Last week, I had the privilege of taking another enlightening journey through the realm of scenario planning and future strategy with a group of high-flyers from different disciplines. It was the first time this group subjected their carefully prepared scenarios to a stress test. This moment, brimming with a delightful mix of joy, anticipation, and a touch of nervousness, was a milestone for all involved.

During our session, we delved into integrating and evaluating each part of the AS-IS SWOT analysis - Strengths, Weaknesses, Opportunities, Threats - across different future scenarios. This rigorous process is important to discern the continued relevance of these elements under different future conditions and to recognize the importance of certain strengths (such as a strong brand image) within each potential future.

We call this process the stress-testing of strategic business concepts. This process has the purpose of refining our visions and strategies for the future.

There are always three challenges during such an initial stress test that we, as its facilitators, must know how to manage well.

Help your team embrace ambiguity, maintain structured flexibility, and to learn trust the continued iterative process.

Marijke Verhavert, TomorrowLab
  1. The first stress test is a vivid reminder that the true essence of scenario planning lies in its unique ability to inspire flexible and creative thinking about the future. The complexity and excitement of scenario planning require an open mind and a willingness to break conventional patterns of thinking. Indeed, the initial confrontation with four different future scenarios requires a special mental effort. Participants have to navigate flexibly through different possible worlds, which is both uncomfortable and exciting. This initial leap of faith is crucial; it requires participants to let go of their conventional way of thinking and embrace the unprecedented possibilities of each future. So this first stress test gauges whether the team is ready to start working with the scenarios, shown from the tendency to stay in vague generalities to even the risk of ridiculing scenarios. These reactions underline how difficult it is to fully dive into scenarios without restraint. Yet, with techniques like the 'impact wheel', we are always able to encourage participants to think further and unlock the full potential of their insights.
  2. The initial stress test offers valuable insights into how effectively the scenarios have been developed for practical strategic stress testing. It's important to recognize that perfection is not attainable on the first attempt. Crafting comprehensive and high-quality scenarios is a structured and meticulous process, in which the involvement of numerous stakeholders and experts is necessary. Following their creation, these scenarios enter a phase of continuous refinement. The first stress tests play a crucial role in this ongoing improvement, helping to fine-tune and enhance the scenarios for future applications. Anticipating this as a facilitator, is crucial in the process.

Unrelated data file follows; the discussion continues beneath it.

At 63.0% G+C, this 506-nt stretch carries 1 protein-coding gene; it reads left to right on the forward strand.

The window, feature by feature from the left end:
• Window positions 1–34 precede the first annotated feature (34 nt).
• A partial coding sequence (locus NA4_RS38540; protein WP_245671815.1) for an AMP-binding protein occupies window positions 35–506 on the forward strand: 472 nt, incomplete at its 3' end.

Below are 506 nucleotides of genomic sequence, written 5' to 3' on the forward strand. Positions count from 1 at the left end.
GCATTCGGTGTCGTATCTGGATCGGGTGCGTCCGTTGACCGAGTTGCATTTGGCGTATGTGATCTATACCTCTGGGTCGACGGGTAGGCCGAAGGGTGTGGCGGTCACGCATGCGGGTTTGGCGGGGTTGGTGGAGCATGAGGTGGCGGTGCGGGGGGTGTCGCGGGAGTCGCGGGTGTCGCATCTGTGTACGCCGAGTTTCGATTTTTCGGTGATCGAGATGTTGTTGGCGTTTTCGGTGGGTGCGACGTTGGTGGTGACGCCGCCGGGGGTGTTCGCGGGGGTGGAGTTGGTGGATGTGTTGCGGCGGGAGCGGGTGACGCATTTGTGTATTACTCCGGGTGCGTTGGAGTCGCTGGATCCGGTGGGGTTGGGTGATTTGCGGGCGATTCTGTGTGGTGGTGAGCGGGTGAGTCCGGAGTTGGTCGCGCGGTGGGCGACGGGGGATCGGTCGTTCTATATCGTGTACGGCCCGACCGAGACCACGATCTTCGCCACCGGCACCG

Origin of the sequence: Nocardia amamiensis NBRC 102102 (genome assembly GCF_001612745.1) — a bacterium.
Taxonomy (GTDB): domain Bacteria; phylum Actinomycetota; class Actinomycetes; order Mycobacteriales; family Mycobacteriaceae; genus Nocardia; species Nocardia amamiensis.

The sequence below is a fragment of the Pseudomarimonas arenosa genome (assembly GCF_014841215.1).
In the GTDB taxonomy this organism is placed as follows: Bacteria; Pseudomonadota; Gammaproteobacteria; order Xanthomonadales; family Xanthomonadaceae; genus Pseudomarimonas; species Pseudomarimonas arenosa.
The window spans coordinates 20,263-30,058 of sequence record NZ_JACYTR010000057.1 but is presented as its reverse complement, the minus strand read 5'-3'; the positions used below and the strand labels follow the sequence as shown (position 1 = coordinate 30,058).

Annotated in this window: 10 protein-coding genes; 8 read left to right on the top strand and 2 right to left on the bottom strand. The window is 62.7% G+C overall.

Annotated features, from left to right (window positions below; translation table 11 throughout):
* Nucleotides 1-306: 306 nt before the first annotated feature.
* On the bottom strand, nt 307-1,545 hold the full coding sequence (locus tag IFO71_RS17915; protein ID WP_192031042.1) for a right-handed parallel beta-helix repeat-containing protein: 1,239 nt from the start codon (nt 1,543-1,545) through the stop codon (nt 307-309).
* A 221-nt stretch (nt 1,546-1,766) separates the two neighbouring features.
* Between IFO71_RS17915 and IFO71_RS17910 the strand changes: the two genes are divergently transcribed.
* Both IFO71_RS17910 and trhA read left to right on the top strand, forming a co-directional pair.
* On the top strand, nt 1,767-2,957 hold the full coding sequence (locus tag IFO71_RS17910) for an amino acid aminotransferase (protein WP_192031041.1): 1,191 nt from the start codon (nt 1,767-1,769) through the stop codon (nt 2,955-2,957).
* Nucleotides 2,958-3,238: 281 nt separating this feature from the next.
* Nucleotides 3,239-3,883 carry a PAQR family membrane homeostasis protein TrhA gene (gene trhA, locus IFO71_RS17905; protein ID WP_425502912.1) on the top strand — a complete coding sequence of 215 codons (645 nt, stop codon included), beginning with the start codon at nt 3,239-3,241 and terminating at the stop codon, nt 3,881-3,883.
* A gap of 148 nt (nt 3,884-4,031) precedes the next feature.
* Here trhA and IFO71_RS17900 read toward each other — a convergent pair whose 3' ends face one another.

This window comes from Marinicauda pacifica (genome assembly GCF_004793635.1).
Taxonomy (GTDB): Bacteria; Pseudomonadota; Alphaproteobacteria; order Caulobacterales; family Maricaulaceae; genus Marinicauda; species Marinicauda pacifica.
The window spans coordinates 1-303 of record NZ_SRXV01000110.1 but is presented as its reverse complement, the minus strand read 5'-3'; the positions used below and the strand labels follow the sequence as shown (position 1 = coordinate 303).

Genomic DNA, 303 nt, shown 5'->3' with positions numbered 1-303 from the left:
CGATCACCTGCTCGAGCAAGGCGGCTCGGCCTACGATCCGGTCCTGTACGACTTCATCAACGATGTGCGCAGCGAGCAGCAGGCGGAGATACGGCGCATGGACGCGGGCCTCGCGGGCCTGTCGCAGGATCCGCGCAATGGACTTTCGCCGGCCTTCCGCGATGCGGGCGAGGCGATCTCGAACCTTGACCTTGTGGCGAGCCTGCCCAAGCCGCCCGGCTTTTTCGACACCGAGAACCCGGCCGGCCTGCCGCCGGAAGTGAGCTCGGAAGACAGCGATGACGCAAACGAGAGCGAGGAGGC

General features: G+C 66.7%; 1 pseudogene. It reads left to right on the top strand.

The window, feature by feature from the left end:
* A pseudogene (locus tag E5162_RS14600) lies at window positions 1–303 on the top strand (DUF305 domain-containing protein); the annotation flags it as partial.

3. While it is important to define the "as-is" business concepts during the preparation phase, there is a delicate balance. You risk investing too much in preparation and leaving no room for discovery and adaptation during the stress-test phase. It is not good for group dynamics if discussions arise during the stress test about the meaning of what you are stress testing, but you cannot proactively create completely perfect definitions. If you try to do that, you will lose a lot of time. In other words, on the one hand, it is essential to avoid debating definitions of your current state during the stress test (e.g., what do we mean by 'our ecosystem' today?), as this can negatively affect group dynamics. On the other hand, definitions will have to be refined after the first stress test in your strategy process. You cannot avoid this. This is why I want to emphasize the importance of remaining flexible during the stress-testing phase, which is seen as a discovery period for your strategy. As a facilitator of stress-test scenarios, you need to understand the nuances of preparation, flexibility, and the iterative nature of defining business concepts.

    Let me conclude that the art of stress-testing business concepts with scenarios lies in helping your team embrace ambiguity, maintain structured flexibility, and to learn trust the continued iterative process. This will allow the team to navigate the complexity of scenario planning with confidence and clarity unveiling insights for their future business and strategy.

Want to have a chat about scenario planning?